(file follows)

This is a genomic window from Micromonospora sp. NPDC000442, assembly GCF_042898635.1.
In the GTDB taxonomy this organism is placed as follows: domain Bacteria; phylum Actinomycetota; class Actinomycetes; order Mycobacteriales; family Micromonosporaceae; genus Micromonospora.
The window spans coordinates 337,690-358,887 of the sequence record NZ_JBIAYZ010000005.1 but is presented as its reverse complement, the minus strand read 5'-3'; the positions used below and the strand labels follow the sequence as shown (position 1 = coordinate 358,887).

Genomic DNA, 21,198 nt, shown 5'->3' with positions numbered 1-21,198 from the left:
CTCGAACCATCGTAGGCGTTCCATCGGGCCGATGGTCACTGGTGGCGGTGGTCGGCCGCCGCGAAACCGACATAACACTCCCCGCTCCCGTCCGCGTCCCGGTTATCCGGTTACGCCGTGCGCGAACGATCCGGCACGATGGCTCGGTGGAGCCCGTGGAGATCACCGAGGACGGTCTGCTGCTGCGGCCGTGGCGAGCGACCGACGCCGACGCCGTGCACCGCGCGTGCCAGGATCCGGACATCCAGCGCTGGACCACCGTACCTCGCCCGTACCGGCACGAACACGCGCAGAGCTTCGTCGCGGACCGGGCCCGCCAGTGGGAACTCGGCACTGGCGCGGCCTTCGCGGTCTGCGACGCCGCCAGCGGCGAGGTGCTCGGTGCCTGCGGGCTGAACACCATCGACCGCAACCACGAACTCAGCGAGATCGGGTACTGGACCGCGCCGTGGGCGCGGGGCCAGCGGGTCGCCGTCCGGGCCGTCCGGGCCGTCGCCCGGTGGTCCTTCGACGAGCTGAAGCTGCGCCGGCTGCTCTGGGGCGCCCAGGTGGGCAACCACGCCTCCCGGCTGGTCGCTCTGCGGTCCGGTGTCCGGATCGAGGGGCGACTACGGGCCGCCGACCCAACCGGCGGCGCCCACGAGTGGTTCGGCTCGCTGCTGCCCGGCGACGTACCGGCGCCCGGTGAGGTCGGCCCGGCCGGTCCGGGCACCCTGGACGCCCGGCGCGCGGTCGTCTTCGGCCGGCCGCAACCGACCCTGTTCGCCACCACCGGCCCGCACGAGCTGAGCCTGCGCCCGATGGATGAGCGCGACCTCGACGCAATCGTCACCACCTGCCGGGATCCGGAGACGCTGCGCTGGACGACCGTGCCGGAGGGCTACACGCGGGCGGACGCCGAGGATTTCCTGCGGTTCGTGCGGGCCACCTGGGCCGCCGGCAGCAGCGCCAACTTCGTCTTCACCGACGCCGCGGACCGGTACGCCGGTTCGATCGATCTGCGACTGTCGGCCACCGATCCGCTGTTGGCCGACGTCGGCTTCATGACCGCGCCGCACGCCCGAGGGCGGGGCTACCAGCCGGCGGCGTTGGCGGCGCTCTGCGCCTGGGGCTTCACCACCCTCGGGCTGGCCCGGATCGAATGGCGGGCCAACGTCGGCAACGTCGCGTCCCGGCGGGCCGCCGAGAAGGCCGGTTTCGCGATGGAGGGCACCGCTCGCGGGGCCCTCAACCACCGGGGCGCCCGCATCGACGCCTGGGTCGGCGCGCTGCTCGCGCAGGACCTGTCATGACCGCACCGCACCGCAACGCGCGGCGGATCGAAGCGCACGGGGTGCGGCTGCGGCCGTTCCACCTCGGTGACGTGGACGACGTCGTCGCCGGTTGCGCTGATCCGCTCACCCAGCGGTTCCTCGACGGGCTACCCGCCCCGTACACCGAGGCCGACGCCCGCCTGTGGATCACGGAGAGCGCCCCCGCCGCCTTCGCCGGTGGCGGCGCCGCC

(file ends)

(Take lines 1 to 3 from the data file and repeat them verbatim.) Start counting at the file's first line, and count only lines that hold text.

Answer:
This is a genomic window from Micromonospora sp. NPDC000442, assembly GCF_042898635.1.
In the GTDB taxonomy this organism is placed as follows: domain Bacteria; phylum Actinomycetota; class Actinomycetes; order Mycobacteriales; family Micromonosporaceae; genus Micromonospora.
The window spans coordinates 337,690-358,887 of the sequence record NZ_JBIAYZ010000005.1 but is presented as its reverse complement, the minus strand read 5'-3'; the positions used below and the strand labels follow the sequence as shown (position 1 = coordinate 358,887).